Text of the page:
Krystal and colleagues, including Chang and Katherine Scangos, who is the first author of the new study, began by mapping patterns of brain activity in the patient that was associated with the onset of her low moods. They then customized an FDA-approved DBS device to respond only when it recognized those specific patterns. Called NeuroPace® RNS®, the device includes a small neurostimulator and measures about 6 by 3 centimeters, allowing it to be fully implanted inside a person’s skull. There, it continuously monitors brain activity and can deliver electrical stimulation via two leads, as shown in the image above [2].

Researchers found they could detect and predict high symptom severity best in the amygdala, as previously reported. The next question was where the electrical stimulation would best relieve those troubling brain patterns and associated symptoms. They discovered that stimulation in the brain’s ventral capsule/ventral striatum, part of the brain’s circuitry for decision-making and reward-related behavior, led to the most consistent and sustained improvements. Based on these findings, the team devised an on-demand and immediate DBS therapy that was unique to the patient’s condition.

It will be important to learn whether this precision approach to DBS is broadly effective for managing treatment-resistant depression and perhaps other psychiatric conditions. It will take much more study and time before such an approach to treating depression can become more widely available. Also, it is not yet clear just how much it would cost. But these remarkable new findings certainly point the way toward a promising new approach that will hopefully one day bring another treatment option for those in need of relief from severe depression.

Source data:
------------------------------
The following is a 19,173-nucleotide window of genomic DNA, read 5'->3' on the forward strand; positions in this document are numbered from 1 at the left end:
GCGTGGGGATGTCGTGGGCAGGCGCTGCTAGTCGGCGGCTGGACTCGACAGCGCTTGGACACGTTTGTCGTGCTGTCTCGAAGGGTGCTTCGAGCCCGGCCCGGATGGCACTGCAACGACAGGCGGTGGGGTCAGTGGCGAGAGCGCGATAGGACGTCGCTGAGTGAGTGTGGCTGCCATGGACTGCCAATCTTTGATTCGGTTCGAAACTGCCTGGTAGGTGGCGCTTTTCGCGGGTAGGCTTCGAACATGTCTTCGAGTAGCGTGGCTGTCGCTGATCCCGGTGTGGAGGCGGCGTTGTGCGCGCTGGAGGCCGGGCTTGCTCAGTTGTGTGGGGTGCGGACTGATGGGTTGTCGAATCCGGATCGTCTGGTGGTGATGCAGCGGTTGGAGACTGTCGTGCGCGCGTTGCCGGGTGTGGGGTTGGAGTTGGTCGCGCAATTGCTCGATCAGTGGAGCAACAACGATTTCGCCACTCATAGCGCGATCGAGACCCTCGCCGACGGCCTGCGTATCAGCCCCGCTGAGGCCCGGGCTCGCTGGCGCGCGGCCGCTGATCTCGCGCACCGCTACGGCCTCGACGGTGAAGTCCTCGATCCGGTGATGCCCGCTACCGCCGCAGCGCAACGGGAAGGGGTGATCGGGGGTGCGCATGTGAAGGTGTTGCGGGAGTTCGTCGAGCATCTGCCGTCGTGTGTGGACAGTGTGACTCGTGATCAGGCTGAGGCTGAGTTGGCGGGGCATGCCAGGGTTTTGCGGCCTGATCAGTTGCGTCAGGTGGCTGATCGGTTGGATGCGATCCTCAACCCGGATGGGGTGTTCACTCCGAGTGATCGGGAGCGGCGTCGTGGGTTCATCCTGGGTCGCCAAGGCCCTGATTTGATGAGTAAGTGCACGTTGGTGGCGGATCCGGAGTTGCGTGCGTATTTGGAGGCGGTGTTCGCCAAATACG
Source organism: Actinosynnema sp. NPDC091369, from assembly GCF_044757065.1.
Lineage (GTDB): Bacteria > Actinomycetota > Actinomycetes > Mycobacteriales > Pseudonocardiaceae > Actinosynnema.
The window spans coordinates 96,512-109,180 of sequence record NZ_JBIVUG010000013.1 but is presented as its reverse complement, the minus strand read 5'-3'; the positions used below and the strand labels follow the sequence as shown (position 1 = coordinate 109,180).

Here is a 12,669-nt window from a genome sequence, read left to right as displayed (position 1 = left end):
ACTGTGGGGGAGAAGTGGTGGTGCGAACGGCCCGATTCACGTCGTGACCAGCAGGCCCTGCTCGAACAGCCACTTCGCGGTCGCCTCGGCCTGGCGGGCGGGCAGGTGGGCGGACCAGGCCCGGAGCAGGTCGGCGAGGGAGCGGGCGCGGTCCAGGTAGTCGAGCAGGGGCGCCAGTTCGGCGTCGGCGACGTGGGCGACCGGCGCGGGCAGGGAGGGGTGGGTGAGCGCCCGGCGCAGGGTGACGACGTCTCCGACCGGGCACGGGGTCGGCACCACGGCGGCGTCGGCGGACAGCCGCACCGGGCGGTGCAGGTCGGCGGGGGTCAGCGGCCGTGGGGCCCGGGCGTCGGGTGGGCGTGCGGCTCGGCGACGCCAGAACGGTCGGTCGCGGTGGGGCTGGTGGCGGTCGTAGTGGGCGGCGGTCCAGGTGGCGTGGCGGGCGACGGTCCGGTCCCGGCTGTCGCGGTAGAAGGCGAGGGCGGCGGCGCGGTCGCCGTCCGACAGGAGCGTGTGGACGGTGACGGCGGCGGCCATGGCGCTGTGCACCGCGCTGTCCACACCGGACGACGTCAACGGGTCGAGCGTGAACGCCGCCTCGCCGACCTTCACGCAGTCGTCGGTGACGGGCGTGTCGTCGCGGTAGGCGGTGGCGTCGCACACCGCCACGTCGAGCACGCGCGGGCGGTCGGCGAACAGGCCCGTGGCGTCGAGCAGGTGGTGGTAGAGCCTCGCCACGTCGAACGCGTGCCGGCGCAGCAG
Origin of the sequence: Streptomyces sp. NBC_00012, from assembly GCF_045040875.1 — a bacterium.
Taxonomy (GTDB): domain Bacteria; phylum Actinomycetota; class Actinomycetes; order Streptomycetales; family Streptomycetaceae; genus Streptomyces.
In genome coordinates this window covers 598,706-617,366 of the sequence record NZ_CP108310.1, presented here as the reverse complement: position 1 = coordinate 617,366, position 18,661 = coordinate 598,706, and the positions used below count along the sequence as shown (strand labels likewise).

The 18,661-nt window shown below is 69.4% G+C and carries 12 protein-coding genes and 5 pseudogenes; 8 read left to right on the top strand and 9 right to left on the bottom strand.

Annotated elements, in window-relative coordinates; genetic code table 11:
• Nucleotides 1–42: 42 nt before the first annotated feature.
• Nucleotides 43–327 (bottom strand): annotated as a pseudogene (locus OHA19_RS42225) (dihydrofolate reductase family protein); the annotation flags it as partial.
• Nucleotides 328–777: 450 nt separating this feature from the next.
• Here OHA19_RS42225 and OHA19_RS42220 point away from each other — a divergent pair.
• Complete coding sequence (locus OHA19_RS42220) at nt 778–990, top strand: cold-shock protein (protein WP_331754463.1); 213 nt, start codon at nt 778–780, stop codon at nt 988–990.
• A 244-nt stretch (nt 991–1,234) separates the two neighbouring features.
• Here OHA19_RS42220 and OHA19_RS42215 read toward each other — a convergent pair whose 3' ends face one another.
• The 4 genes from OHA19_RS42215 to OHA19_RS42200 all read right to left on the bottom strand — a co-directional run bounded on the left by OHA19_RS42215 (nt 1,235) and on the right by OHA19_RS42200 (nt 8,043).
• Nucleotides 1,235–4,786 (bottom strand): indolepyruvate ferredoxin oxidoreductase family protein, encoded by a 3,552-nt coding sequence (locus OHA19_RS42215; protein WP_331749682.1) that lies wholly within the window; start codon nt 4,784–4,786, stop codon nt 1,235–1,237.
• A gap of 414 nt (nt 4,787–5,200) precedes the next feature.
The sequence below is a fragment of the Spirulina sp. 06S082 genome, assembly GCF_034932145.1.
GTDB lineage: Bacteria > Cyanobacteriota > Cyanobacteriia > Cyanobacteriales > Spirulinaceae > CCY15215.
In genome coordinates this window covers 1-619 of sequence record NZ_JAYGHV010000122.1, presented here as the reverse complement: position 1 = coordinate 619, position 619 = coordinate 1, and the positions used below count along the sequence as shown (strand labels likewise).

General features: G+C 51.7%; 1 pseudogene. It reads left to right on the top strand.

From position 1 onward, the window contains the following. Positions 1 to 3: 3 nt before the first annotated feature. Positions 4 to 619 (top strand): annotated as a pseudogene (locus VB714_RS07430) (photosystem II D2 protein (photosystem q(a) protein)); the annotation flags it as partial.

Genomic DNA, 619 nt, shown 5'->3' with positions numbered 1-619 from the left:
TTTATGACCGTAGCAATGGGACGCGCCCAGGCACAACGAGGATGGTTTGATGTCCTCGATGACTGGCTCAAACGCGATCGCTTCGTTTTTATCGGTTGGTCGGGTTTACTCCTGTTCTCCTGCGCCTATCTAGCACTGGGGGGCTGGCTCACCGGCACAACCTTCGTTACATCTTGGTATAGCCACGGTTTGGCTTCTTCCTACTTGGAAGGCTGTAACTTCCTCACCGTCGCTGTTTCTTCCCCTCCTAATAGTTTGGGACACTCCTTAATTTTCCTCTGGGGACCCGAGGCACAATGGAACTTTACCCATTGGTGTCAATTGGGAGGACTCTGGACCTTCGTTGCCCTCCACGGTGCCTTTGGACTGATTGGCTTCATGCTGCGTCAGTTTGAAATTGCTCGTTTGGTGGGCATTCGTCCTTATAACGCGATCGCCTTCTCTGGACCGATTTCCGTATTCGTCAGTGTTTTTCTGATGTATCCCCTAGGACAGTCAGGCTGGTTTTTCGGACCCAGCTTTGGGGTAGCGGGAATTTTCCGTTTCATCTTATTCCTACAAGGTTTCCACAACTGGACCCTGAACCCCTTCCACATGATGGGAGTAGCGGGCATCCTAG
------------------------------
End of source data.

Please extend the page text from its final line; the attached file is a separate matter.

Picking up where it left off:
References:

[1] Closed-loop neuromodulation in an individual with treatment-resistant depression. Scangos KW, Khambhati AN, Daly PM, Makhoul GS, Sugrue LP, Zamanian H, Liu TX, Rao VR, Sellers KK, Dawes HE, Starr PA, Krystal AD, Chang EF. Nat Med. 2021 Oct;27(10):1696-1700

[2] The NeuroPace® RNS® System for responsive neurostimulation, NIH BRAIN Initiative.

Links:

Depression (National Institute of Mental Health/NIH)

Deep Brain Stimulation for Parkinson’s Disease and other Movement Disorders (National Institute of Neurological Disorders and Stroke/NIH)

Andrew Krystal (University of California San Francisco)

Katherine Scangos (UCSF)

Edward Chang (UCSF)

NIH Support: National Institute of Neurological Disorders and Stroke


Distinctive Brain ‘Subnetwork’ Tied to Feeling Blue